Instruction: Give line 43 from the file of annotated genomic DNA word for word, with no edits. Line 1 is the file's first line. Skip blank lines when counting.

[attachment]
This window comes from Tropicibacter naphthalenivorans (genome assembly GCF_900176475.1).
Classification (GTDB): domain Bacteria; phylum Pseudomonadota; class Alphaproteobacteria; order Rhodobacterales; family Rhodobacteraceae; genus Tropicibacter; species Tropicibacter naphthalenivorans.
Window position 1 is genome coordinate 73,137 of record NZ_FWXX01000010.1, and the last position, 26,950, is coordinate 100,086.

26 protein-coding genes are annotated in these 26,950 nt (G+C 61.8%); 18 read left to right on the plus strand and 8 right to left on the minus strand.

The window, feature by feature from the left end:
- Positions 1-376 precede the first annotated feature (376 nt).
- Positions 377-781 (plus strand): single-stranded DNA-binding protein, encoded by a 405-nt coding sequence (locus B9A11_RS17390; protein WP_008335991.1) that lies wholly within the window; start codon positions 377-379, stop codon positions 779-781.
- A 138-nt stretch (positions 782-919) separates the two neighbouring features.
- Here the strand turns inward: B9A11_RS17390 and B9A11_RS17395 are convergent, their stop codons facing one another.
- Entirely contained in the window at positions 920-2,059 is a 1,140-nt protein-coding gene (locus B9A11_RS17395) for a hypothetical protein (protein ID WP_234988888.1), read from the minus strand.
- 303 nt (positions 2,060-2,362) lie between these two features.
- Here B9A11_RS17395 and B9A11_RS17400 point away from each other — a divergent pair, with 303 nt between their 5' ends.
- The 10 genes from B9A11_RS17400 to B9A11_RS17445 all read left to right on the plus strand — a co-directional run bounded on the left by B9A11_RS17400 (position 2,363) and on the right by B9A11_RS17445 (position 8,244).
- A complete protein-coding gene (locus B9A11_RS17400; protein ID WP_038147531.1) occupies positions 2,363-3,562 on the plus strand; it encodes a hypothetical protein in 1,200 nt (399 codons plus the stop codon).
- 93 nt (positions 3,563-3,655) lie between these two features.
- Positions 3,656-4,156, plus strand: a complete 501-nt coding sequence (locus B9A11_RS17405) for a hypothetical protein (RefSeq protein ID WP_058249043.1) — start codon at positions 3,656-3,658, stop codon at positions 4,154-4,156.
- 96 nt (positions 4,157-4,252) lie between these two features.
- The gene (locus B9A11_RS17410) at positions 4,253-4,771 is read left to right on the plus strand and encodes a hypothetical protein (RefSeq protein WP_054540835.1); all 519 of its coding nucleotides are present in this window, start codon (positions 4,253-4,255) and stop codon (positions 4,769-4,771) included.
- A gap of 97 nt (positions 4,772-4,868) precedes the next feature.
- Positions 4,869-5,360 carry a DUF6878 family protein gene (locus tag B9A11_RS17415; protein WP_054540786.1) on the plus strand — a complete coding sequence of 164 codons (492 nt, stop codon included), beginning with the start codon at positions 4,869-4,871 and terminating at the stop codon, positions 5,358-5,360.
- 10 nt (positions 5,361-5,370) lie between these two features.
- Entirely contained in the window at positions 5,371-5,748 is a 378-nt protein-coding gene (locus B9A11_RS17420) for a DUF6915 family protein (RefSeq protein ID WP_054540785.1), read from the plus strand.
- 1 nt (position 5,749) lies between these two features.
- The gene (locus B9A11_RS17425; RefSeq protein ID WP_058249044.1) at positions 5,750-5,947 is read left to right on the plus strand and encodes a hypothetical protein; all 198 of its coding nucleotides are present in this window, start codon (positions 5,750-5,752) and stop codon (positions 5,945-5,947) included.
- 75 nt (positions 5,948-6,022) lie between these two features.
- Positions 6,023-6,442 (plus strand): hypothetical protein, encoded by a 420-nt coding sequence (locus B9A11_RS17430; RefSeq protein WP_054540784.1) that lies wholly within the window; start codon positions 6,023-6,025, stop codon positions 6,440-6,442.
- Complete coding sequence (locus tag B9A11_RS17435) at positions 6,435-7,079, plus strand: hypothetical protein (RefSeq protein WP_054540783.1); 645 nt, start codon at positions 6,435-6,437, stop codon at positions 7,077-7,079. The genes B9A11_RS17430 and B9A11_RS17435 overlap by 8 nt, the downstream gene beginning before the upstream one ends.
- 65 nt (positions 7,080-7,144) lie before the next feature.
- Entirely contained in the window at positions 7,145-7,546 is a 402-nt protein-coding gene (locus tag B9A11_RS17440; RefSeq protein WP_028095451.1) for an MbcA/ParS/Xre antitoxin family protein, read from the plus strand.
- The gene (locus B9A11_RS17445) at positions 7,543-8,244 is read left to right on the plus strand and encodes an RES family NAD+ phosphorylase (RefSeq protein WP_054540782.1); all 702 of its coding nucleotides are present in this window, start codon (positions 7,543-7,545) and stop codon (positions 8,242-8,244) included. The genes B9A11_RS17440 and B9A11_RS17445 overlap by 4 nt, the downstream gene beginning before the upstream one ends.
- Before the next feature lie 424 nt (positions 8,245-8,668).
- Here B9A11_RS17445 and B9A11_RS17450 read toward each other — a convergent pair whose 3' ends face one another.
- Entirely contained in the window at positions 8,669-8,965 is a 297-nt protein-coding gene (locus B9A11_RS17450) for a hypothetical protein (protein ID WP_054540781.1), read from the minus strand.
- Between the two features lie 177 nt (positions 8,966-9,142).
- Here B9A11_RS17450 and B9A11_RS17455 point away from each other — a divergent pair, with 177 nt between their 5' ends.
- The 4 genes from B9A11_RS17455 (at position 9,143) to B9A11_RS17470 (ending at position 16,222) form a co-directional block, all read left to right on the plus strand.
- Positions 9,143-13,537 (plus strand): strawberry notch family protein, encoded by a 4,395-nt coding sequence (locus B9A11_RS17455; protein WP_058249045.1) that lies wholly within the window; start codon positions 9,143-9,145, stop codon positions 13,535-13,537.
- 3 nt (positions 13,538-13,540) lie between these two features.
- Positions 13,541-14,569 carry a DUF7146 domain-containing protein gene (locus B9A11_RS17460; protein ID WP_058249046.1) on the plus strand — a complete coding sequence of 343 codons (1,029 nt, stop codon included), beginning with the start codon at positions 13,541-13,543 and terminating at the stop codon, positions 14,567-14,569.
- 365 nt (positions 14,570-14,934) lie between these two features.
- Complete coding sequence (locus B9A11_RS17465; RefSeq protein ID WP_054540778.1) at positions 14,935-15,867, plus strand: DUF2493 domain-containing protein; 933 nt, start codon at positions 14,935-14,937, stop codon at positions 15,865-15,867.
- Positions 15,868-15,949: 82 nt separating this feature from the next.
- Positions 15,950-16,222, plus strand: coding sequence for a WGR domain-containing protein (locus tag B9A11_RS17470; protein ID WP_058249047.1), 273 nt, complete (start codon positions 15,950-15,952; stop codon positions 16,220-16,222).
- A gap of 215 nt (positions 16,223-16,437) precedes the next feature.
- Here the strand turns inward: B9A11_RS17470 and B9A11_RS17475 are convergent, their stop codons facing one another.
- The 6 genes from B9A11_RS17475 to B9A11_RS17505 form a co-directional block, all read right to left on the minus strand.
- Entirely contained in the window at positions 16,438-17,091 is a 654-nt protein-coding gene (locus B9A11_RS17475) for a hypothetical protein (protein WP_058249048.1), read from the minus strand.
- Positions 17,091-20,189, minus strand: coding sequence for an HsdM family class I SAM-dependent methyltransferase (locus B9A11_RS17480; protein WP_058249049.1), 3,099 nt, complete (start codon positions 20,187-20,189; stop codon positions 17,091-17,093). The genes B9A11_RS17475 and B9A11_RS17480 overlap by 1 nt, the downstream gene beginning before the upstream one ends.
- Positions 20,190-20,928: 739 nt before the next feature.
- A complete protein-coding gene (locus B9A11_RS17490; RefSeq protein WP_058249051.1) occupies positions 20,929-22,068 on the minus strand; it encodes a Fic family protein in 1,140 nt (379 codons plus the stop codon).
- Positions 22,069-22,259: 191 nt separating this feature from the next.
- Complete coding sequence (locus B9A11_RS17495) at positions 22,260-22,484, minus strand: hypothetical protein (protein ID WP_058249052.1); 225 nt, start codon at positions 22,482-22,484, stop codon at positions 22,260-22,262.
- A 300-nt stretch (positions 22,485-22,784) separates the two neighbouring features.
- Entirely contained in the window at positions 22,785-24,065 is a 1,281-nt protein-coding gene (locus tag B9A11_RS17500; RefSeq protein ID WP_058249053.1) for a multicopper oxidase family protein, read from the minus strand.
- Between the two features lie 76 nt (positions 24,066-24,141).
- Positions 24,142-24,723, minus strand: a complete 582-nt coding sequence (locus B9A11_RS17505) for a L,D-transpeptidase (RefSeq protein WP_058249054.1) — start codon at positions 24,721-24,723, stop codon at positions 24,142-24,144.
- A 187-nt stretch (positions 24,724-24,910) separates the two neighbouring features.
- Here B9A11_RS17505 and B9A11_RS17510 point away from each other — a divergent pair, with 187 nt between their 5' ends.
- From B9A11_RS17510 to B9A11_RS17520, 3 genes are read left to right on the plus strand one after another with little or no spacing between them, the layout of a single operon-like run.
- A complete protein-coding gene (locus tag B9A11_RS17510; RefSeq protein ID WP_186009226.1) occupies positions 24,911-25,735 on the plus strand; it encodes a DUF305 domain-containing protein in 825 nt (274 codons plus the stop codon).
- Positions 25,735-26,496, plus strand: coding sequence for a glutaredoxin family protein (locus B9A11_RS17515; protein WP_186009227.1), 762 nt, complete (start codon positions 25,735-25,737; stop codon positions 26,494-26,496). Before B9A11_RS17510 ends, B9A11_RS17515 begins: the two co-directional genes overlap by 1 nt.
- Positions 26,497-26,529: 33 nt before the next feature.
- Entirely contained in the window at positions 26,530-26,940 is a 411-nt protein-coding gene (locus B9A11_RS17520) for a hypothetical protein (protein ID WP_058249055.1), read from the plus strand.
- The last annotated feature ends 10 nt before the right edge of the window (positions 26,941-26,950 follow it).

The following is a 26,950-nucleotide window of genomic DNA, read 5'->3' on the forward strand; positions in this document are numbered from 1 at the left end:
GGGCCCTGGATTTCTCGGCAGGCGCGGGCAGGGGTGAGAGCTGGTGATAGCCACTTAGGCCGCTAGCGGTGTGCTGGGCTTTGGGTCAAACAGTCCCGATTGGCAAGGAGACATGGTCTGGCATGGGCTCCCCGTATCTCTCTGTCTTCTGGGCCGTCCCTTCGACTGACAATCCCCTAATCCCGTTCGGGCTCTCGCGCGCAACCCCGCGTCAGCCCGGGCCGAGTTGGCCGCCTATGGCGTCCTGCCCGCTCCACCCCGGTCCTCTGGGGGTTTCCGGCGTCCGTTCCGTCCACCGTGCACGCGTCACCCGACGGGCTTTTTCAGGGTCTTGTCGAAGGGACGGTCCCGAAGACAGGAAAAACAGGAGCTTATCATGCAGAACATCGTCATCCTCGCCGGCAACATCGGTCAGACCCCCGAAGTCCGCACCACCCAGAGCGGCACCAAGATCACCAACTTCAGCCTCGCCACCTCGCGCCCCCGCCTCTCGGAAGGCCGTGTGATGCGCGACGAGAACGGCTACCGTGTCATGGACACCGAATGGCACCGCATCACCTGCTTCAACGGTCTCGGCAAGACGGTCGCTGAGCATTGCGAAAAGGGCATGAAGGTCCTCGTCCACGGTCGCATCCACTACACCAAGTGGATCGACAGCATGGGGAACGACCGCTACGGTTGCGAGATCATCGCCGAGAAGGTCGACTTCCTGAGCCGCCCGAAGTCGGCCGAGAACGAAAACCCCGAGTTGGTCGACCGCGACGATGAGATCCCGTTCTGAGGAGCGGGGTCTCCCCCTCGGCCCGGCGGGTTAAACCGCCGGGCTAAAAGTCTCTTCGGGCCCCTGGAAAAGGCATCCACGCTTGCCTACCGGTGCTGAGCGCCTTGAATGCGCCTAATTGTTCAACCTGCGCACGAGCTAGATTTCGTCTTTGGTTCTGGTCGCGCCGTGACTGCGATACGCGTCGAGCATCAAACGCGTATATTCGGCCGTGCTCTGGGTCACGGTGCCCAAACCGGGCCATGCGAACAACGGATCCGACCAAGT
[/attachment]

- Positions 15,950-16,222, plus strand: coding sequence for a WGR domain-containing protein (locus tag B9A11_RS17470; protein ID WP_058249047.1), 273 nt, complete (start codon positions 15,950-15,952; stop codon positions 16,220-16,222).